12 December 2002

Q. The talks collapsed in Copenhagen , your first reaction.

I wouldn't call it a collapse. By collapse you mean we don't have an agreement yet. I think we will assess where we are and then see we how move forward. But, I wouldn't say the talks collapsed. We didnít have an agreement, but we will continue.

Q. Are you disappointed sir? I think the United Nations and all the international community invested a lot in this effort, the most serious one for some time.

SG. Absolutely. We were very close and I was very hopeful that we could get an agreement. And I recall telling the Turkish leader Mr Erdogan, for a known soccer player like himself that the game is not over until the final whistle. And we will get there.

Q. What is the next step? I know that this may be a question you have no answer to yet.  

SG. I think we need to take stock, reassess and analyze what happened and decide how to move forward.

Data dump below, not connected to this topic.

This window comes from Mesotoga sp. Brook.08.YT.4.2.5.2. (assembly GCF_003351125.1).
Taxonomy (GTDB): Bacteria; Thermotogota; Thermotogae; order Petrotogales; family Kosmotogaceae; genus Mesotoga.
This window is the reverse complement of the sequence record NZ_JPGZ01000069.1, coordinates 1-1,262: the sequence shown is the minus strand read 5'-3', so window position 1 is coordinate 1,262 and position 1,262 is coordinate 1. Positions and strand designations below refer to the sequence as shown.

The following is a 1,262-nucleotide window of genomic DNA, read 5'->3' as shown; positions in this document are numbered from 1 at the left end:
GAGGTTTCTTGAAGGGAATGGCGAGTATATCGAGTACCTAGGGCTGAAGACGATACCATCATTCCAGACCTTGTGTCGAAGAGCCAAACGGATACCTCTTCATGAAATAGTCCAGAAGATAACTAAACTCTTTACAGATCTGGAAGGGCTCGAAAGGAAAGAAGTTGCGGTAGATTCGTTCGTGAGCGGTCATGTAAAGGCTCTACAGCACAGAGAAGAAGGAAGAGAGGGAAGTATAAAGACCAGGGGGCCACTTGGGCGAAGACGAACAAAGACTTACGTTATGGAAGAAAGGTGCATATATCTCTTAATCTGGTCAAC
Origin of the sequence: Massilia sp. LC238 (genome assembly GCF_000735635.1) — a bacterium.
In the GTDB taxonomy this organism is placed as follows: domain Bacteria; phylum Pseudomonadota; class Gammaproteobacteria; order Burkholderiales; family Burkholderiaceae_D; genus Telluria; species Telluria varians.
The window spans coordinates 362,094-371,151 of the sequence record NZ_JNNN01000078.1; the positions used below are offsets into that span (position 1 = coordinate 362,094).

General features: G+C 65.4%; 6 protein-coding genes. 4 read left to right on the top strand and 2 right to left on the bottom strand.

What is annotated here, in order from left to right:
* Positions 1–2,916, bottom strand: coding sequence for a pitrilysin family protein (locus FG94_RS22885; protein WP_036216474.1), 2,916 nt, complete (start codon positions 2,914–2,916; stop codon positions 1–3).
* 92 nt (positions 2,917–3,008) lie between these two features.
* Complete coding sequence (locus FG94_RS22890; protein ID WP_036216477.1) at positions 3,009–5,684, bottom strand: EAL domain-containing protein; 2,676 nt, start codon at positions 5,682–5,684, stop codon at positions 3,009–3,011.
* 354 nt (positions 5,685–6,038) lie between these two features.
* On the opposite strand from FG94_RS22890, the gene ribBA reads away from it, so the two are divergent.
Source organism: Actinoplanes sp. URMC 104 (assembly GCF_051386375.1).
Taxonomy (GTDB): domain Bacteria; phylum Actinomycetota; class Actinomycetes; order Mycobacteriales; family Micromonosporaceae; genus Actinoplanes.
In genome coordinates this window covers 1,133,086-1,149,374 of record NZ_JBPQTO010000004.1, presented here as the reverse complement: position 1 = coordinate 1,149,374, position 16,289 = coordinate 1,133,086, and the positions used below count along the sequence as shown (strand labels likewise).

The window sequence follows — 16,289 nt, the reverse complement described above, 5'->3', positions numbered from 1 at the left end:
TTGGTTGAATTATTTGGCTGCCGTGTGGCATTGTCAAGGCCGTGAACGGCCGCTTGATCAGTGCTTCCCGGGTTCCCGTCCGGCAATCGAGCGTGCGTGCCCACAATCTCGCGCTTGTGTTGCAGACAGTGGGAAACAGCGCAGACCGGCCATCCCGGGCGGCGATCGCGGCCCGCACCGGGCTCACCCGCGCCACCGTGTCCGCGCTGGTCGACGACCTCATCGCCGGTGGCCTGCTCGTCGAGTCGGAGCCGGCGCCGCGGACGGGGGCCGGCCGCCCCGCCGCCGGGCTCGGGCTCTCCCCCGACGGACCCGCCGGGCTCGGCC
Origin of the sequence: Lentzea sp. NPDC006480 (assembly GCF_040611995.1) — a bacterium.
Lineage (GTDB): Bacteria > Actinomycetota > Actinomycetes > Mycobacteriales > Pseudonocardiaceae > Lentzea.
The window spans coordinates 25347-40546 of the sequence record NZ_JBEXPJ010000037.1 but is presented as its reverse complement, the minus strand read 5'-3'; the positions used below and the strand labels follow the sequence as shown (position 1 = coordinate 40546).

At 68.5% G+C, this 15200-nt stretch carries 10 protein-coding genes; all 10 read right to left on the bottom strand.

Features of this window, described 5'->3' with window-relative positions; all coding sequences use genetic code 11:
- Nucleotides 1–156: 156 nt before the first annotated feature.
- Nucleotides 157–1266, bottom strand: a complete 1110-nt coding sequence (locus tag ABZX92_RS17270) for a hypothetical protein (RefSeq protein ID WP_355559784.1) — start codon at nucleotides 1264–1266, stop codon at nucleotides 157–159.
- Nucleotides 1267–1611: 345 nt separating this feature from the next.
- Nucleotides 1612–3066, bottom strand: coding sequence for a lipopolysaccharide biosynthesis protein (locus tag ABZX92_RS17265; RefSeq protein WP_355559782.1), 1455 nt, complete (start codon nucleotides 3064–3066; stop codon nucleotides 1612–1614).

Q. Could you say who is responsible for the failure?

SG. I think it is too early for me to get into that yet.

Q. There are elections in Cyprus soon. We asked you a few months ago and you answered it was too early to make an assessment. Now they are a couple of months away.

SG. Yes in February.

What is going to happen now?

SG. Well, I hope the work that has been done will not be wasted and that the people of
Cyprus , both Turkish and Greeks, will see an advantage in pursuing this effort and bringing it to a fruitful conclusion.

Q. Will you ask the Security Council to endorse your plan, Sir?

SG. As I said, I am going to analyze the situation and determine what further steps I should take. At this stage I haven't determined whether to go to the Council to seek endorsement.

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